Baltimore County prosecutors are throwing out harassment charges filed against a Baltimore Police commander, with her attorney saying the claims were fabricated.

Maj. Jennifer McGrath was charged in late November after a woman filled out a sworn application saying McGrath had sent her threatening messages, boasting that as a police commander she was untouchable and purportedly saying: “I could make you disappear if I wanted to.”

Baltimore County State’s Attorney Scott Shellenberger said his office dropped the case because they did not believe they had “sufficient evidence to prove beyond a reasonable doubt the source of the communications.”

Defense attorney Chaz Ball said “all evidence suggests that this entire case was fabricated [by] Major McGrath’s partner’s ex-wife in an attempt to harass them.”

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Ball said the last trial date was postponed in order to determine the IP address used to subscribe to the Google number the text messages came from.

“I stated, intentionally within earshot of the alleged victim, that it was my belief that the review of the IP address data would prove that this matter was frivolous,” Ball wrote. “In response, she stood up in open Court and said she wanted the charges dismissed. She then went to TikTok and in since deleted videos indicated she was concerned that the evidence would show it came from her.”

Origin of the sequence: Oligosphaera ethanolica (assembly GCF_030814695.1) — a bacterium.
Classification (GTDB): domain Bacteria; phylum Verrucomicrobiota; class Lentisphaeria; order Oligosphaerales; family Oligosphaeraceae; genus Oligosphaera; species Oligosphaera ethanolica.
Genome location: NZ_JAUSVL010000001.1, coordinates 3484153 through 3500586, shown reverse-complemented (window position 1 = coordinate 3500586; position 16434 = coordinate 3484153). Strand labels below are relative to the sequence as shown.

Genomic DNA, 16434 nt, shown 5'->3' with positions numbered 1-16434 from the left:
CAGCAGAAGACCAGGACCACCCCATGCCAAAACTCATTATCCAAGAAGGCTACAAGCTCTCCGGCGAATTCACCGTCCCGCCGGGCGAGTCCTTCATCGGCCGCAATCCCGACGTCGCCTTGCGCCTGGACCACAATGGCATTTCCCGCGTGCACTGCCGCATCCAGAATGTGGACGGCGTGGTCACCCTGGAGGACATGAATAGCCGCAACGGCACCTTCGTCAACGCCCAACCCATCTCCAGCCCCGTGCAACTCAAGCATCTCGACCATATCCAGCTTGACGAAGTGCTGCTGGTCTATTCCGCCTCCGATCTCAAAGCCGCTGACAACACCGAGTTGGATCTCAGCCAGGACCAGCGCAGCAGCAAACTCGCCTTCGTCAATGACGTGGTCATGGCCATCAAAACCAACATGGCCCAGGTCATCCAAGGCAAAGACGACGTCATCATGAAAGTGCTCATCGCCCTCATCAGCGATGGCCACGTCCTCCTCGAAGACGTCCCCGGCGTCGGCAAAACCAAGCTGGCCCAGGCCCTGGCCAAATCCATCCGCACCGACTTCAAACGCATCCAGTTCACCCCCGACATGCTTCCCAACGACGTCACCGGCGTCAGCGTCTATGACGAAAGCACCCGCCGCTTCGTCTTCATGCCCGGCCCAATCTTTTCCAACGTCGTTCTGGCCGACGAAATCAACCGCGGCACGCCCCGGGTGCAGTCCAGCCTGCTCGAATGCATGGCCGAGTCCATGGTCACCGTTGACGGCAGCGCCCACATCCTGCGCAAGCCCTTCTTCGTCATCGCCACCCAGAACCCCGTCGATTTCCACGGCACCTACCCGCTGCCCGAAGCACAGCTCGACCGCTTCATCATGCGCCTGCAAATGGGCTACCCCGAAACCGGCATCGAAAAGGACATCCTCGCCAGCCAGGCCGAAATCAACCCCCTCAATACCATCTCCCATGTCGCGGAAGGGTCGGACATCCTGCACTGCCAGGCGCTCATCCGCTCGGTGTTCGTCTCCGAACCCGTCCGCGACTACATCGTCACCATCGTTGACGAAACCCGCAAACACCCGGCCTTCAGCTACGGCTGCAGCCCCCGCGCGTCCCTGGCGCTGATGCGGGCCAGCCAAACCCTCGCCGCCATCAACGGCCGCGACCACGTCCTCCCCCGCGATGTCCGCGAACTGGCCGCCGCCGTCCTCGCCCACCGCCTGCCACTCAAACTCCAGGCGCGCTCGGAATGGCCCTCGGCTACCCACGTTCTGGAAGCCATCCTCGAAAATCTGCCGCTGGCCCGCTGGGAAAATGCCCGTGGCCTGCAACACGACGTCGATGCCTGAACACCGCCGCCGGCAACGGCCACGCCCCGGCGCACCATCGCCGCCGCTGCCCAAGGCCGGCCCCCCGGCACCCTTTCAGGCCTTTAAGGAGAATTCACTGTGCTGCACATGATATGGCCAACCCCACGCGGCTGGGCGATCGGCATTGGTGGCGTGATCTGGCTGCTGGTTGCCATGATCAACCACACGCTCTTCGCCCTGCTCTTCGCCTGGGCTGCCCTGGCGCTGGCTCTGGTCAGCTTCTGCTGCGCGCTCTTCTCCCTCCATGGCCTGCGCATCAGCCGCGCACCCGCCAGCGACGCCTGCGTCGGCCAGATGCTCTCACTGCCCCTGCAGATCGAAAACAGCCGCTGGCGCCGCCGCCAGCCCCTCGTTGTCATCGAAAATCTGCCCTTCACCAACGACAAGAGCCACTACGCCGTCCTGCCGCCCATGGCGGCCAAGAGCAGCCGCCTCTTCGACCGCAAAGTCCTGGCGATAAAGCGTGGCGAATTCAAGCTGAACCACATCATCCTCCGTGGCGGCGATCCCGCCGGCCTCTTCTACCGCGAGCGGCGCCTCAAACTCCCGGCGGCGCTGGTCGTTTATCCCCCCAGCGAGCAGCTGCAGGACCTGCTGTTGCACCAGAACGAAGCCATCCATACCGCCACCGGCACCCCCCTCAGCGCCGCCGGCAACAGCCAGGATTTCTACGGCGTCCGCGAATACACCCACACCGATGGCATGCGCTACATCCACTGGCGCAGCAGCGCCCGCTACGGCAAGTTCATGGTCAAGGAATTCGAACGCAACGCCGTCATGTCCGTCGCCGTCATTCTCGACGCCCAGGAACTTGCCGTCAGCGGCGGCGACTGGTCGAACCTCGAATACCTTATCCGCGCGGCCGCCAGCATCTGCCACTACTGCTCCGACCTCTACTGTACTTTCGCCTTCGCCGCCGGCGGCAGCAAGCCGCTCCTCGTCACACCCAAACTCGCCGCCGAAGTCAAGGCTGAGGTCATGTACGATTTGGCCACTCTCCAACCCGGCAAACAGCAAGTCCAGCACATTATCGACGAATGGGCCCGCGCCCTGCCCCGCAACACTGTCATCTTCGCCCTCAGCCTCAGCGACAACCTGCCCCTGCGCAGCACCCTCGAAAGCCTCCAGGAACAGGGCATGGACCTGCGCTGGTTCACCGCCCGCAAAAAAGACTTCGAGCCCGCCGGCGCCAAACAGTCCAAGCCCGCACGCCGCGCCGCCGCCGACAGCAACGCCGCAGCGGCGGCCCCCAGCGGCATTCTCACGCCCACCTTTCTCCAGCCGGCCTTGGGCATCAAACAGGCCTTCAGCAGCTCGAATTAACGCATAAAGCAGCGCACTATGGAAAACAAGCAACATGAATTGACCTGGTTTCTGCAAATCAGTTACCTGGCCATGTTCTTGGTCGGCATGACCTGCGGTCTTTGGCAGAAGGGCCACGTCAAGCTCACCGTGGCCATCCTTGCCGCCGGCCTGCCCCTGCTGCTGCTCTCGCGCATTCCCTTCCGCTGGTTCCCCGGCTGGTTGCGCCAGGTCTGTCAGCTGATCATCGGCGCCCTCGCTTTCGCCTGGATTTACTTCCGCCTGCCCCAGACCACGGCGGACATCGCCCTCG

McGrath, a 22-year veteran, was promoted from captain to major of the Southwestern District nine days after the charges were filed. Police officials said at the time that the matter was under investigation and McGrath was on pre-approved leave, but she has since returned to leading the district, the Police Department’s chief spokesman Lindsey Eldridge said Wednesday. Eldridge said an internal investigation of the allegations remains open, though Ball said his client had been cleared in that probe, too.

Fox Baltimore, which first reported that the charges had been filed and questioned her promotion, interviewed the woman who filed the charges, identified in electronic court records as Madolyn Parker. She told Fox at the time that she did not feel safe and that the alleged messages “sen[t] chills down my spine.”

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“Im a Captain no one is going to believe you,” read one of the purported messages. “I’ve already contacted my connections at internal affairs to let them know to throw your complaint out. I am powerful, established, unlike you. You’re a homeless whore.”

Attempts to reach Parker on Wednesday were unsuccessful.

Justin Fenton is an investigative reporter for the Baltimore Banner. He previously spent 17 years at the Baltimore Sun, covering the criminal justice system. His book, "We Own This City: A True Story of Crime, Cops and Corruption," was released by Random House in 2021 and became an HBO miniseries.

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